When Jordan realized that their basement music project was growing into a full-fledged band, the duo pulled in three other musically gifted high school friends and formed Kate’s Hat, the precursor band to One11Twenty.

“We played the gig, and we had so much fun that we were like, ‘We can’t just not do this anymore,’” Jordan said.

Kate’s Hat went on to play at their high school prom and release an EP of their own in 2014, but with all five band members heading off on their own after high school, the band split. But Jordan, DelFatti, and drummer Mitch Mueller wanted to continue making music together.

While DelFatti and Mueller were off at their freshman year at Seattle University, Jordan spent the last year traveling with his girlfriend and promoting his children’s book, The Toothless Fairy.

Jordan didn’t particularly mean to write a children’s book, but the idea of a Halloween-based concept fell into his lap during his senior year of high school.

“Someone came to someone I was close with with the idea, and I said, ‘Fuck it, I’ll give it a try,’ and I sent them a poem about the concept of a Toothless Fairy, and [the publisher] loved it,” Jordan said.

The Toothless Fairy tells the story of a fairy who visits children during Halloween and trades their halloween candy for a gift. The short book is available on Amazon, and Jordan occasionally traveled to schools to read the book for children last year.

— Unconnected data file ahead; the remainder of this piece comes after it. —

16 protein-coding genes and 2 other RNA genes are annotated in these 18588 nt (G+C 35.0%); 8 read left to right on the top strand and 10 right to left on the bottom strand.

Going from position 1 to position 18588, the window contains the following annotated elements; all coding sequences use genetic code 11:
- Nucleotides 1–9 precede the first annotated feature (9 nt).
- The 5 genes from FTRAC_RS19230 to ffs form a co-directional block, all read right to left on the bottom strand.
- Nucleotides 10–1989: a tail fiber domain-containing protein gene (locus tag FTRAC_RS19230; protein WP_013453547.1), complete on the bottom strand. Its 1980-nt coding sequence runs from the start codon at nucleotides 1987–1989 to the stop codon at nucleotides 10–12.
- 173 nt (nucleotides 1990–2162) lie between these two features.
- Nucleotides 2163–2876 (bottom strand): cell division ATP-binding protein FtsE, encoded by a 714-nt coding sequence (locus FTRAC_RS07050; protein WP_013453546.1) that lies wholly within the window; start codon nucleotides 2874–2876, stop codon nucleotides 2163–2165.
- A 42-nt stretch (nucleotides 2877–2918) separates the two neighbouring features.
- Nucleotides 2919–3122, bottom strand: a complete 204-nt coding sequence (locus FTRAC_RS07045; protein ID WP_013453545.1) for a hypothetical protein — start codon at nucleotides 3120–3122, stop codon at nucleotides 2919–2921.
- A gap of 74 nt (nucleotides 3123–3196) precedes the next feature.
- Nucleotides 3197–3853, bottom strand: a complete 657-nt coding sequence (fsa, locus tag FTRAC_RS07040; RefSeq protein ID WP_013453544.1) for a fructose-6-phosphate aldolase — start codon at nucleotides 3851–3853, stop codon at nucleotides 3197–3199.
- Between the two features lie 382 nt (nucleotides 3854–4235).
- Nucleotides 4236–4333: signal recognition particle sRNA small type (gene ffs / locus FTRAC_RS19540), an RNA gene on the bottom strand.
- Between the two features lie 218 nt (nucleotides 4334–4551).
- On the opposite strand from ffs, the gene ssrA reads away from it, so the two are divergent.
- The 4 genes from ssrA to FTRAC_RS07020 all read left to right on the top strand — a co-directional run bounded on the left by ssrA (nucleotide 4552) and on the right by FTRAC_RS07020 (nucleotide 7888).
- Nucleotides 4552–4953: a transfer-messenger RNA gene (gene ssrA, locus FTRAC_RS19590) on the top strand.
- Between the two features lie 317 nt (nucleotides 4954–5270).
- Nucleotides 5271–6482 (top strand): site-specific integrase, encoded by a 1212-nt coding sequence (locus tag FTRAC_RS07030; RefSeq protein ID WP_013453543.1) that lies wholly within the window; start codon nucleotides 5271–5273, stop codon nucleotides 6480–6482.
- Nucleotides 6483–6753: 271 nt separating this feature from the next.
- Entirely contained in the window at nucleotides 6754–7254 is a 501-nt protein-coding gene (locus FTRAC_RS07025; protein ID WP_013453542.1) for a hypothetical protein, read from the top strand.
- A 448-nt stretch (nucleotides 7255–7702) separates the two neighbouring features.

“We spent hours every day working on it that year, and it turned into this 32 page, fully illustrated book—and I was only 17,” Jordan said.

As a writing, literature, and publishing major, Jordan discovered his passion for music after he discovered writing, but he doesn’t consider himself to be one or the other—as he puts it, “you couldn't separate the two.”

After his year off, Jordan met up with DelFatti and Mueller and decided to create music under a new name—One11Twenty.

“When we broke up Kate’s Hat, we had 556 dollars between us, and when we split it up between the five members, we had 111.20 dollars each, and that’s how we came up with the name,” Jordan said.

The trio spent all of last summer working on their EP and trying to play as many gigs as they could.

“When we got back together, we just worked every day, hours every day, to record the EP,” Jordan said. “Kyle produces the music, I write the songs and the melodies and do the promotional things, and Mitch’s job is to drum.”

They wanted to leave Portland with a bang, and decided the way to go was to throw a concert before the EP was released.